Shift's Gods Eater Burst suffered from two main issues in gaining exposure to RPGamers. Firstly, a lack of marketing support from Namco Bandai, or its North American subsidiary D3 Publisher, meant when I purchased the game on release day the store's staff had to go into the back of the store with no idea the game actually existed. Sadly, this seems to be a more common occurence in JRPGs recently even when the support is there. Secondly, a frequent and usually immediate dismissal that the game was simply a Monster Hunter clone. However, Gods Eater Burst deserves far more credit than it is usually given, and is worthy of being taken on its own merits without influencing thoughts of Capcom's series.
While slipping under the radar in the west, God Eater has been a success in Japan, selling over a half a million copies. Gods Eater Burst is an enhanced edition of the original game, featuring an additional storyline following on from that of the original game, plus many extra weapons, clothing etc. The storyline and setting is one of the areas where the game really stands apart from Monster Hunter focus entriely on crafting and beating up said monsters. It's not a perfect story, relying a bit too much on familiar anime tropes, but there's stuff to like for fans of either and the post-apocalyptic setting is fascinating. Around sixty years in the future, mankind is battling against aggressive creatures called Aragami that have rained destruction on Earth since their mysterious appearance. Fenrir, an anti-Aragami organisation, employs Gods Eaters such as the player to battle against the Aragami wielding rather large biological weapons called God Arcs, made from the special Oracle Cells that make up the Aragami.
Combat is where the obvious parallels to Monster Hunter come in, with the player and up to three allies embarking on missions with the objective of defeating one or more specific Aragami. Contrary to Monster Hunter's style of sending the player out alone if unable to find online party members, Gods Eater Burst is at least kind enough to provide AI companions, each of whom provide his or her own bonuses and have a particular style of fighting. These styles matches their personalities shown if talked to when wandering the Fenrir complex. The combat is highly enjoyable, requiring a good combination of skill and preparation, with the minor annoyance of needing to utilise "The Claw" to fully work the camera, fortunately something that playing the game on the Vita can avoid.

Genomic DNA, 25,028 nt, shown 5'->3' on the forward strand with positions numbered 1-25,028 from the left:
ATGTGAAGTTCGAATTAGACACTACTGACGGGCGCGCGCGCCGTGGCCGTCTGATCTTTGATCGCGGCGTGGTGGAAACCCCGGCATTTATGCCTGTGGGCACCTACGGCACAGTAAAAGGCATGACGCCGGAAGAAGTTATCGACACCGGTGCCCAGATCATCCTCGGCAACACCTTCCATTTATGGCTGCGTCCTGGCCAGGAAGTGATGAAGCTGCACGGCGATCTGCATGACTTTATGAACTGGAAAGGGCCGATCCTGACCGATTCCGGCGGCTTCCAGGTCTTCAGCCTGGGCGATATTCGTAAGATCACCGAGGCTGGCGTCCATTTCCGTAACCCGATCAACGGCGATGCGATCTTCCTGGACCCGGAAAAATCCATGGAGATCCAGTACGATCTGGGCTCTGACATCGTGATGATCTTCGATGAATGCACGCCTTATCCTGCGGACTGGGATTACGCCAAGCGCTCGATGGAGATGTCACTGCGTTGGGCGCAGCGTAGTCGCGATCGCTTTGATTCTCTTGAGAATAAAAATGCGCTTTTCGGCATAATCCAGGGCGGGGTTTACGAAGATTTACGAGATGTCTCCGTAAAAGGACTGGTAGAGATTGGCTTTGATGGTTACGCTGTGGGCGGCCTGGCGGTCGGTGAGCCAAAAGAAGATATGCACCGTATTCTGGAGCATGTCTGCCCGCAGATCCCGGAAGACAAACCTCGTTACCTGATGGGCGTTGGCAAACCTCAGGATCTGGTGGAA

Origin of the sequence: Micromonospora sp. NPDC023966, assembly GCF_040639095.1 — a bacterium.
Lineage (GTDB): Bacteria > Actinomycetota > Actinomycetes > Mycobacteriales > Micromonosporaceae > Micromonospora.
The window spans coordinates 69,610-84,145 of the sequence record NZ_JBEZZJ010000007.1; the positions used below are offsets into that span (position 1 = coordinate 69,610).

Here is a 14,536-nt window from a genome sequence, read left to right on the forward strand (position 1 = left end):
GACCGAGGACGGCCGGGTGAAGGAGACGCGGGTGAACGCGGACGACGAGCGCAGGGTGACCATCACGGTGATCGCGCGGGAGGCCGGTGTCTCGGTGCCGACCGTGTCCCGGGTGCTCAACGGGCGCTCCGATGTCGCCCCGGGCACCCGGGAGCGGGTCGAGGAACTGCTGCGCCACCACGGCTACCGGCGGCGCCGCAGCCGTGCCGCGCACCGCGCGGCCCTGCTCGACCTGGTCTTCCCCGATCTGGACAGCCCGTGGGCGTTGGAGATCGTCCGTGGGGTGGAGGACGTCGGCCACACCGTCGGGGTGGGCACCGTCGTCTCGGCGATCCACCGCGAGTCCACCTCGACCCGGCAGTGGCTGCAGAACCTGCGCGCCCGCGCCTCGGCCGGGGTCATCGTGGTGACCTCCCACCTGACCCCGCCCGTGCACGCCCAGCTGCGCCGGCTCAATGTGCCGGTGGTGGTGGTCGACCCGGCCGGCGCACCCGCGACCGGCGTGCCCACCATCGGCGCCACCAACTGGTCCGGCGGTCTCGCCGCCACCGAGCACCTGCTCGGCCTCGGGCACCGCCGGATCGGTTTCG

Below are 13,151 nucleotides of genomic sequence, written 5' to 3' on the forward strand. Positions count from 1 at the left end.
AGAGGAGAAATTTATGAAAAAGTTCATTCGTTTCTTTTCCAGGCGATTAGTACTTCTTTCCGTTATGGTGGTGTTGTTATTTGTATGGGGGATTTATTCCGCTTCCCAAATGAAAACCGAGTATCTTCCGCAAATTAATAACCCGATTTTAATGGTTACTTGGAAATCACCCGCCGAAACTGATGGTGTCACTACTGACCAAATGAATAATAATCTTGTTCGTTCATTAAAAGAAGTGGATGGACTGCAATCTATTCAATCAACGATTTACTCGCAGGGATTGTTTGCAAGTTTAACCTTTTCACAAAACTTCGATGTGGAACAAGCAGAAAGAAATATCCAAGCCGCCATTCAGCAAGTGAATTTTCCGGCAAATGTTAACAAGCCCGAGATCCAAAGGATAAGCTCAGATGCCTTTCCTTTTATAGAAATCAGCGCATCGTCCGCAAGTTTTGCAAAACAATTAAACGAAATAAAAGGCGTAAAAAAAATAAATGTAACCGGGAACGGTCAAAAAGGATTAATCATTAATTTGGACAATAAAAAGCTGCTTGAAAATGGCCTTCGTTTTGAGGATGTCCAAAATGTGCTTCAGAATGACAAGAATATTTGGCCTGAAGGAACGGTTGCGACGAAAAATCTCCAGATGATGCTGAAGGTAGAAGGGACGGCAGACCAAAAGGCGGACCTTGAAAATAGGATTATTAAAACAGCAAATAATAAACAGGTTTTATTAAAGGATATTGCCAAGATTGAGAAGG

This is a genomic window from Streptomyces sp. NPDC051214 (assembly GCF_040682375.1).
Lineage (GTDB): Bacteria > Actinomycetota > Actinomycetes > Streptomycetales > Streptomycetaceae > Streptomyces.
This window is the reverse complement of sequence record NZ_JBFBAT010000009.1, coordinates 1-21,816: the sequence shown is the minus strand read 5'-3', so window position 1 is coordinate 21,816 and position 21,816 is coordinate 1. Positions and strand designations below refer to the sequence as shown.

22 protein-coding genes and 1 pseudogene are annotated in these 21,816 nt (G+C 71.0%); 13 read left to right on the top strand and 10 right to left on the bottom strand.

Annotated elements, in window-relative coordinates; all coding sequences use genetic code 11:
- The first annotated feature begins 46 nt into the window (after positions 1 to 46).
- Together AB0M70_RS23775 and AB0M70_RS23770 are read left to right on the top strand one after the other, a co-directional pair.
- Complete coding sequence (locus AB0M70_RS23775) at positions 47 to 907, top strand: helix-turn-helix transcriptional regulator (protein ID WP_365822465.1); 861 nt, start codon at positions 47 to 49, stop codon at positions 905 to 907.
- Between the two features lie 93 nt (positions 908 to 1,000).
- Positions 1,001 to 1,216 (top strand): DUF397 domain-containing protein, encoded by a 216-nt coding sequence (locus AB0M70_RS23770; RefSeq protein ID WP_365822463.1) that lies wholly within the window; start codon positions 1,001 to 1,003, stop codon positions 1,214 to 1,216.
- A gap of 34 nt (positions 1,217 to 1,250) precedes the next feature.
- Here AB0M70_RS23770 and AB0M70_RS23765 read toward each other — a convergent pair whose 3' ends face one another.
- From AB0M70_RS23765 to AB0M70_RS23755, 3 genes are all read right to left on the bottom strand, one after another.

One of the more hidden but interesting features of game allows players can create their own bullets for use in the game. Once used to the systems, creating new and interesting damage effects through the immense number of options available is highly addictive. Particular highlights that can be created include a homing mortar that explodes into a large fireball, a bullet that latches on before exploding into multiple swirling lasers, or even a recovery bullet that can heal all allies close to the player.
A special mention should also be reserved for the soundtrack. Composed by Go Shiina, previously known to RPGamers thanks to his Tales of Legendia score, the soundtrack blends multiple styles and themes. The merging of styles intertwines almost perfectly with the game's setting and really brings the game to life thanks to skilled performance, mixing, and orchestration, even when put through the PSP's limited speakers. It also features a few catchy vocal tracks, including two excellent theme songs provided by Tibetan-Chinese singer Alan.
Gods Eater Burst may have not have a huge fanbase purely due to a lack of exposure, but a large percentage of those who discovered the game found many reasons to become hooked. Whether or not God Eater 2, being released in Japan on PSP and Vita this year, makes it to the west remains to be seen, but there are certainly those who hope it will, myself included.
— Alex Fuller
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